Red Beet Eggs

Hard-boiled eggs cured in beet, vinegar, clove, and sugar brine. They have a distinct red-purple coloring. 

Potato Filling

A simple traditional mashed potato and bread casserole, occasionally made with a variety of other ingredients such as butter, eggs, parsley,and onion.  

Cup Cheese

Invented in the 17th century, this smelly, yellowish, hard-but-spreadable cheese is traditionally sold in a cup across PA.


The only item on this list not traditionally PA Dutch, the cheesesteak is a long hoagie with thinly sliced steak meat and melted cheese, sometimes with sauteed onions. It was invented in Philadelphia around the 1930s. This next statement is for the tourists: no restaurant claiming to have the best/original cheesesteak is telling the truth; they’re pretty much all the same, and everyone has their own favorite cheesesteak spot. Also, it’s best with provolone. 


Shoofly Pie

Whether dry bottom or wet bottom, this pie is made by filling a pie shell with molasses and crumbs, and then baked. It gets its name from the flies that must be shooed away from the sweetness. 

Whoopie Pie

This cake/pie/giant oreo cookie is the greatest thing to ever exist. It’s two slices of chocolate cake, or sometimes other cake flavors, sandwiching around cream filling. The pie is popular in Maine, and although many states claim to be the origin, the recipe for the Whoopie Pie comes from the Amish Pennsylvania Dutch, in PA.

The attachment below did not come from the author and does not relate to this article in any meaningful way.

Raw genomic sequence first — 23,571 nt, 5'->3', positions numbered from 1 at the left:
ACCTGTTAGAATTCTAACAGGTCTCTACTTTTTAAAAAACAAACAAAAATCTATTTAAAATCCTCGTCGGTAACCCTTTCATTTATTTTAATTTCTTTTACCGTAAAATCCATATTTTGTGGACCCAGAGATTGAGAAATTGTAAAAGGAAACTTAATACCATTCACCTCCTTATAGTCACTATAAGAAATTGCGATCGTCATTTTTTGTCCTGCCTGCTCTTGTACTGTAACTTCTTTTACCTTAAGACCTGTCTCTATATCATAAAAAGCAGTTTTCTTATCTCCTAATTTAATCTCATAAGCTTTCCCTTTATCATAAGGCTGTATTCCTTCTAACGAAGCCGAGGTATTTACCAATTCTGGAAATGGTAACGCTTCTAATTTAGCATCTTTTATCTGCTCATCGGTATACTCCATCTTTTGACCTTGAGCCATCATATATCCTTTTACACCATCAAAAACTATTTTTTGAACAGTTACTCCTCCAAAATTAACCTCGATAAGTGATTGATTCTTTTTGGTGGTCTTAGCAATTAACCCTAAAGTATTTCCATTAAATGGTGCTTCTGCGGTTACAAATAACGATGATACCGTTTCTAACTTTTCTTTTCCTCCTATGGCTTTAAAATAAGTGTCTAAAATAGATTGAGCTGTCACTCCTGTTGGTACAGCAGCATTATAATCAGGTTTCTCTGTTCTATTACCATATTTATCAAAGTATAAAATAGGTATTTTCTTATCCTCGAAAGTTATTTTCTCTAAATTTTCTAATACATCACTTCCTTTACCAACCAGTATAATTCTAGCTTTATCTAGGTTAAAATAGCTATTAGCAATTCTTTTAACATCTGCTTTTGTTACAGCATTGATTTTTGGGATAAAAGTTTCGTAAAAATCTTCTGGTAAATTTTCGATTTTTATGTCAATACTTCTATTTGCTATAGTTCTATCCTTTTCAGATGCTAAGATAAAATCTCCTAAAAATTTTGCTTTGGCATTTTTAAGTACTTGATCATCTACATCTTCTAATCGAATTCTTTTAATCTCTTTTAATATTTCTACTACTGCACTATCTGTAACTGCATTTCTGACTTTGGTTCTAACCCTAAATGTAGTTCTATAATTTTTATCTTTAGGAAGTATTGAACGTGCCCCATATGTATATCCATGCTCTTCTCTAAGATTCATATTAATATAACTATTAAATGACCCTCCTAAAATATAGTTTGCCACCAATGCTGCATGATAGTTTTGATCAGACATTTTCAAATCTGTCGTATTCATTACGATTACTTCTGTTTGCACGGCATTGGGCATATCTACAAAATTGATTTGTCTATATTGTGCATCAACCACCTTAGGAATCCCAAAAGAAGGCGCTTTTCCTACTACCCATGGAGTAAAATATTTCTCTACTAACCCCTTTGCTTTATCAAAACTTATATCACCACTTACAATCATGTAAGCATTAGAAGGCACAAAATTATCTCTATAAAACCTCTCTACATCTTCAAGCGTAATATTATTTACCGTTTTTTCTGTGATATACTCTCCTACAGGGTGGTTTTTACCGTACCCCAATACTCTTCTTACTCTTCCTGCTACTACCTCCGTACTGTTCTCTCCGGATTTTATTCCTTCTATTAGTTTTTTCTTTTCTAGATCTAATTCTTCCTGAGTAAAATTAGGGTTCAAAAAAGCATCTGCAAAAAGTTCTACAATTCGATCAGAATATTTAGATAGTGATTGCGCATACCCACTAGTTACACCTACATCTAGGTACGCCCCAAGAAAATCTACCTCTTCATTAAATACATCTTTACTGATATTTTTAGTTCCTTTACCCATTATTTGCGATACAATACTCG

Teaberry Ice Cream

Not PA Dutch, this strictly-PA ice cream flavor is made from the teaberry and tastes like fresh wintergreen. PA ice cream manufacturers like Hershey and Turkey Hill also make commercial versions. It’s bright pink and tastier than it sounds.

Apple Dumpling

This apple-cinnamon pastry is native to PA and popular throughout the northeast.

Funnel Cake

This PA Dutch dish was brought over by German immigrants, and became popular around 1879. It’s just fried dough with powdered sugar. It is now served mainly at fairs across the northeast. 

Local Variations

Pork and Sauerkraut

This is eaten on New Year’s Day for good luck

Pot Pie

Not a meat pastry like in the rest of the US. This a soup made with traditional Pot Pie ingredients, as well as homemade square noodles.   

Chicken and Waffles

Not the soul food version. This is a waffle covered in gravy and pulled chicken. 


Pierogies are found frequently across PA, especially Pittsburgh, with various new recipes thanks to the heavy Eastern European population. 


The regional name of the submarine sandwich found in PA. Wawa’s Hoagiefest is a celebrated tradition for many east PA natives.

Dippy Eggs

The slang term for over easy eggs or any form of fried eggs. It arose from people dipping their toast in the yolk. In my opinion, that’s the best way to eat an egg. 

FFIX: Gysahl Pickles

What’s this? This isn’t mmorpg food! 

And you would be correct dear reader, though it IS from a video game. I’ve fiddled around with pickling things a few times, never really satisfied. Then one day, while replaying Final Fantasy 9, I got to the part where Steiner experiences the joys of Gysahl Pickles and thought to myself, “What if I did this? I could at least try.” And try I did, and I must say the results were quite tasty.